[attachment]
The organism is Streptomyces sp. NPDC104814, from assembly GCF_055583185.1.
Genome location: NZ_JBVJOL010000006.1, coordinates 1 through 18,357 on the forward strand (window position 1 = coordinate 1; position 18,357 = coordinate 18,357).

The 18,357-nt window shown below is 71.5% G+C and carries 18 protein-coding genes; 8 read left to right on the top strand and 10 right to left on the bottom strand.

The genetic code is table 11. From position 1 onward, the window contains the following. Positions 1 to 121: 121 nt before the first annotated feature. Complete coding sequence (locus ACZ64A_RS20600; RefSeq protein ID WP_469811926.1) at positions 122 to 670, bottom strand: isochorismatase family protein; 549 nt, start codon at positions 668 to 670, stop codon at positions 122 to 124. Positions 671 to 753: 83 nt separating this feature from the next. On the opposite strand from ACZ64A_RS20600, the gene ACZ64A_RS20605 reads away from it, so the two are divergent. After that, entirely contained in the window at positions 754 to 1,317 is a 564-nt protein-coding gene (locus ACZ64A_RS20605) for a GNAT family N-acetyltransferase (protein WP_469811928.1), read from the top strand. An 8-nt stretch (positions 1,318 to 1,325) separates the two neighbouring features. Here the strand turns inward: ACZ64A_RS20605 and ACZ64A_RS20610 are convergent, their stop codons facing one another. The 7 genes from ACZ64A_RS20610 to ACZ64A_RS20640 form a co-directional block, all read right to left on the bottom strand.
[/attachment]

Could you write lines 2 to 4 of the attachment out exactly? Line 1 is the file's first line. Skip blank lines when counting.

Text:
Genome location: NZ_JBVJOL010000006.1, coordinates 1 through 18,357 on the forward strand (window position 1 = coordinate 1; position 18,357 = coordinate 18,357).

The 18,357-nt window shown below is 71.5% G+C and carries 18 protein-coding genes; 8 read left to right on the top strand and 10 right to left on the bottom strand.

The genetic code is table 11. From position 1 onward, the window contains the following. Positions 1 to 121: 121 nt before the first annotated feature. Complete coding sequence (locus ACZ64A_RS20600; RefSeq protein ID WP_469811926.1) at positions 122 to 670, bottom strand: isochorismatase family protein; 549 nt, start codon at positions 668 to 670, stop codon at positions 122 to 124. Positions 671 to 753: 83 nt separating this feature from the next. On the opposite strand from ACZ64A_RS20600, the gene ACZ64A_RS20605 reads away from it, so the two are divergent. After that, entirely contained in the window at positions 754 to 1,317 is a 564-nt protein-coding gene (locus ACZ64A_RS20605) for a GNAT family N-acetyltransferase (protein WP_469811928.1), read from the top strand. An 8-nt stretch (positions 1,318 to 1,325) separates the two neighbouring features. Here the strand turns inward: ACZ64A_RS20605 and ACZ64A_RS20610 are convergent, their stop codons facing one another. The 7 genes from ACZ64A_RS20610 to ACZ64A_RS20640 form a co-directional block, all read right to left on the bottom strand.